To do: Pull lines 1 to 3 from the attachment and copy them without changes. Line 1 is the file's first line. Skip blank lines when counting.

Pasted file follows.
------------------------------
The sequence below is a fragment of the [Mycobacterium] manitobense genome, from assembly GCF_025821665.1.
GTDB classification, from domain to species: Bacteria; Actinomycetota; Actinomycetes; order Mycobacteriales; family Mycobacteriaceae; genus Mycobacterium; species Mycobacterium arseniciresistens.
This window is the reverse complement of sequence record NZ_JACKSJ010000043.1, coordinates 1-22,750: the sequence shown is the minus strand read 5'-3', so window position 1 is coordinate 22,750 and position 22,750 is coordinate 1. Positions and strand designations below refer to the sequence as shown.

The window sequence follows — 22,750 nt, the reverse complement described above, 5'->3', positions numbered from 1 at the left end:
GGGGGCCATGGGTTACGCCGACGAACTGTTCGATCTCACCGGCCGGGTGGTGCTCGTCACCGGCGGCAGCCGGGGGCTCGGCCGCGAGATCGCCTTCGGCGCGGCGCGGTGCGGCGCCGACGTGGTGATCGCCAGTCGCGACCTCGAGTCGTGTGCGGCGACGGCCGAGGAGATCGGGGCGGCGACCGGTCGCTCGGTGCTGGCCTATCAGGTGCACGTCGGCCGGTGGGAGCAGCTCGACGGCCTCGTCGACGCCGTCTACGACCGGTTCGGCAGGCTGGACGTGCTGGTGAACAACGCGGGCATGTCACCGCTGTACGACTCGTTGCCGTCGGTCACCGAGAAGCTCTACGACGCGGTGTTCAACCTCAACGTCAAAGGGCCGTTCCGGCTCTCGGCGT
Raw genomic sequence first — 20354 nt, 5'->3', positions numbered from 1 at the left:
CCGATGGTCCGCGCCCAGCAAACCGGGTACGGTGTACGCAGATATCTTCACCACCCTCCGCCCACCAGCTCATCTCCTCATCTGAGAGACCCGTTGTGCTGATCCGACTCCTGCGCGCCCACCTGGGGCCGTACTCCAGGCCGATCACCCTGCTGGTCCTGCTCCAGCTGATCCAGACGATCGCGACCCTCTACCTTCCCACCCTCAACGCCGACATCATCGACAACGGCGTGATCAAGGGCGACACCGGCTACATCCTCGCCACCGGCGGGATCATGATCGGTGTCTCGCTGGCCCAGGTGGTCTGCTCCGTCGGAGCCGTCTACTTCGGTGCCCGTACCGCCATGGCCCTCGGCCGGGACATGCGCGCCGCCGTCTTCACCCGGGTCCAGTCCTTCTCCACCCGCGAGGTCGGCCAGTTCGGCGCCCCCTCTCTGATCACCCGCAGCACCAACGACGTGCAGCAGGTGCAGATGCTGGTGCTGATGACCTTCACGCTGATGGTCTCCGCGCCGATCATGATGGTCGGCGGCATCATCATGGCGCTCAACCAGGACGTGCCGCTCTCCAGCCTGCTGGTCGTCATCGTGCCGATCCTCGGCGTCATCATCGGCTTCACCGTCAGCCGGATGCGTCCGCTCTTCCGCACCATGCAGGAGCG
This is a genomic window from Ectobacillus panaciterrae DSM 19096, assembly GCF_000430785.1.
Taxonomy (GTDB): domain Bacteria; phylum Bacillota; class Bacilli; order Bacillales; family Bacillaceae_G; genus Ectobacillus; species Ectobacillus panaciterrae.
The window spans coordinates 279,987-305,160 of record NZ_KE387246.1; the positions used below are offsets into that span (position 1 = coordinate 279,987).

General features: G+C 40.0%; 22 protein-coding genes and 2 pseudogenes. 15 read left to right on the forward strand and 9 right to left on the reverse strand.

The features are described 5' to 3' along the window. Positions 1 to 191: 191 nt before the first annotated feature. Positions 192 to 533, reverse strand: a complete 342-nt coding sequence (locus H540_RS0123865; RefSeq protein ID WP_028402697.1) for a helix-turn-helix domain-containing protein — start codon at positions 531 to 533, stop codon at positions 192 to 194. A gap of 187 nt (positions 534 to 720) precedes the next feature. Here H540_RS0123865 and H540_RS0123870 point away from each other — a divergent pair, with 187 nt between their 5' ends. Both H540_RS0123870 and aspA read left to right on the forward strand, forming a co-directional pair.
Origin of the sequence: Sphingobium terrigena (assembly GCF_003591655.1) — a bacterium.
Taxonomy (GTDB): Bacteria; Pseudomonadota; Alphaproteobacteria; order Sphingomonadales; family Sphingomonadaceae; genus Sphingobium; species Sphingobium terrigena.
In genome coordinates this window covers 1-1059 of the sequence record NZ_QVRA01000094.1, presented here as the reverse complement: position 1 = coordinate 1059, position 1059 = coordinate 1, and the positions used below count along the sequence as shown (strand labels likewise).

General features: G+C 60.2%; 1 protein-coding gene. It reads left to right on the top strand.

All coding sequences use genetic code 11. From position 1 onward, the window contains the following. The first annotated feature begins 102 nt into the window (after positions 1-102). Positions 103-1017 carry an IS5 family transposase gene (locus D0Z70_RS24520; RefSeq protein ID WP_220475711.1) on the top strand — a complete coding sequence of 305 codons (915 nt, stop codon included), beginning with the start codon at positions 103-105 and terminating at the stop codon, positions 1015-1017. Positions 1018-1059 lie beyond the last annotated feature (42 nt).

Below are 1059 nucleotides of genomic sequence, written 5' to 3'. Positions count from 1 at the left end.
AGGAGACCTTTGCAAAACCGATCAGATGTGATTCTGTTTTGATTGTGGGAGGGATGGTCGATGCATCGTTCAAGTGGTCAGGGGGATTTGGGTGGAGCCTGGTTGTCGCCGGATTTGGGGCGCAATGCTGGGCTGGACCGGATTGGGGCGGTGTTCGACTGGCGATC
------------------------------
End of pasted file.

The sequence below is a fragment of the [Mycobacterium] manitobense genome, from assembly GCF_025821665.1.
GTDB classification, from domain to species: Bacteria; Actinomycetota; Actinomycetes; order Mycobacteriales; family Mycobacteriaceae; genus Mycobacterium; species Mycobacterium arseniciresistens.
This window is the reverse complement of sequence record NZ_JACKSJ010000043.1, coordinates 1-22,750: the sequence shown is the minus strand read 5'-3', so window position 1 is coordinate 22,750 and position 22,750 is coordinate 1. Positions and strand designations below refer to the sequence as shown.